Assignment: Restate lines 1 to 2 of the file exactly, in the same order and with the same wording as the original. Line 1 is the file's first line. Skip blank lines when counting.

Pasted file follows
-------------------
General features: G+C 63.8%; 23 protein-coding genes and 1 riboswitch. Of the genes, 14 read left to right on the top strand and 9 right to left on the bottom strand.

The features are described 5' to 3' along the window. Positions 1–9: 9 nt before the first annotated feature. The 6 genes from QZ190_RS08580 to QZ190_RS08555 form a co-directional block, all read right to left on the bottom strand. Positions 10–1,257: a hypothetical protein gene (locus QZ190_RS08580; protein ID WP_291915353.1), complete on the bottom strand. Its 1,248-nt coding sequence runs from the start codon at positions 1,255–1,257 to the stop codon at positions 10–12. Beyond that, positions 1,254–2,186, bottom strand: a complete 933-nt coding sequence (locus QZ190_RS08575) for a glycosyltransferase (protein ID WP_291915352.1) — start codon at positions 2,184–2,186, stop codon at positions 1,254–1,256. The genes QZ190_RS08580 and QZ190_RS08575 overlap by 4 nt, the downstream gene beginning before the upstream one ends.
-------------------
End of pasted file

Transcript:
General features: G+C 63.8%; 23 protein-coding genes and 1 riboswitch. Of the genes, 14 read left to right on the top strand and 9 right to left on the bottom strand.

The features are described 5' to 3' along the window. Positions 1–9: 9 nt before the first annotated feature. The 6 genes from QZ190_RS08580 to QZ190_RS08555 form a co-directional block, all read right to left on the bottom strand. Positions 10–1,257: a hypothetical protein gene (locus QZ190_RS08580; protein ID WP_291915353.1), complete on the bottom strand. Its 1,248-nt coding sequence runs from the start codon at positions 1,255–1,257 to the stop codon at positions 10–12. Beyond that, positions 1,254–2,186, bottom strand: a complete 933-nt coding sequence (locus QZ190_RS08575) for a glycosyltransferase (protein ID WP_291915352.1) — start codon at positions 2,184–2,186, stop codon at positions 1,254–1,256. The genes QZ190_RS08580 and QZ190_RS08575 overlap by 4 nt, the downstream gene beginning before the upstream one ends.